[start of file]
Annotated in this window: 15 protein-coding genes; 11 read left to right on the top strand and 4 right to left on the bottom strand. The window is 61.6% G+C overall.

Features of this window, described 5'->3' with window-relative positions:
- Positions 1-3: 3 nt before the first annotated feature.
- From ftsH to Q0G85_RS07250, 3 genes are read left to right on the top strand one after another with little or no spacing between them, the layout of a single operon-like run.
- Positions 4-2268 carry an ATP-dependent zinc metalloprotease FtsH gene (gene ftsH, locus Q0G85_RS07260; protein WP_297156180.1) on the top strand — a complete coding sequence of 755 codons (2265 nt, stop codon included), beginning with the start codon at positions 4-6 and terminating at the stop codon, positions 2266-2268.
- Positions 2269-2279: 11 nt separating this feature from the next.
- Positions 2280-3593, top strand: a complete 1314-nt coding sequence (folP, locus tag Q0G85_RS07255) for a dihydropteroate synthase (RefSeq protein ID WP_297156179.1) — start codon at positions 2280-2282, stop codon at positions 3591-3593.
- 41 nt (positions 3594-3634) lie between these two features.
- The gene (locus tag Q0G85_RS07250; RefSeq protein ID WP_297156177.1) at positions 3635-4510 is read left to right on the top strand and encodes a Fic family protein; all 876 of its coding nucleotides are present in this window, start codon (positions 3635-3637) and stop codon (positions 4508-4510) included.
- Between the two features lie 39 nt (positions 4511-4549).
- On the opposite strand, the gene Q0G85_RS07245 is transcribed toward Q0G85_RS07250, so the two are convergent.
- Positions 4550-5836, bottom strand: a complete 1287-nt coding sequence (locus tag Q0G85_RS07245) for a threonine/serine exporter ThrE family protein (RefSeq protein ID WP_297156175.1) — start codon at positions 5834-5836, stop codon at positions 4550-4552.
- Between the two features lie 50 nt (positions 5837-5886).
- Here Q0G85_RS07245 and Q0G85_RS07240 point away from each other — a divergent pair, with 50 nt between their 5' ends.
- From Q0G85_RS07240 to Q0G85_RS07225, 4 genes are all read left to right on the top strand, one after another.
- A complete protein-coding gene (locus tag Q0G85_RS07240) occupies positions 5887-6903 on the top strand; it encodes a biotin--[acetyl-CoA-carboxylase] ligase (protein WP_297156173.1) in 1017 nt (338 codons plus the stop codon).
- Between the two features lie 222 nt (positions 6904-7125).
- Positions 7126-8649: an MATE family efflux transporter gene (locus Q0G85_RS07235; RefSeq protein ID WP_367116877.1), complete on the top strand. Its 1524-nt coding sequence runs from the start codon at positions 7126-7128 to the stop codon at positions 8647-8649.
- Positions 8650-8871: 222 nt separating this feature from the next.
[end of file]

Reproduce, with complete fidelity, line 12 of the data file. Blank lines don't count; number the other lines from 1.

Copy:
- Positions 4550-5836, bottom strand: a complete 1287-nt coding sequence (locus tag Q0G85_RS07245) for a threonine/serine exporter ThrE family protein (RefSeq protein ID WP_297156175.1) — start codon at positions 5834-5836, stop codon at positions 4550-4552.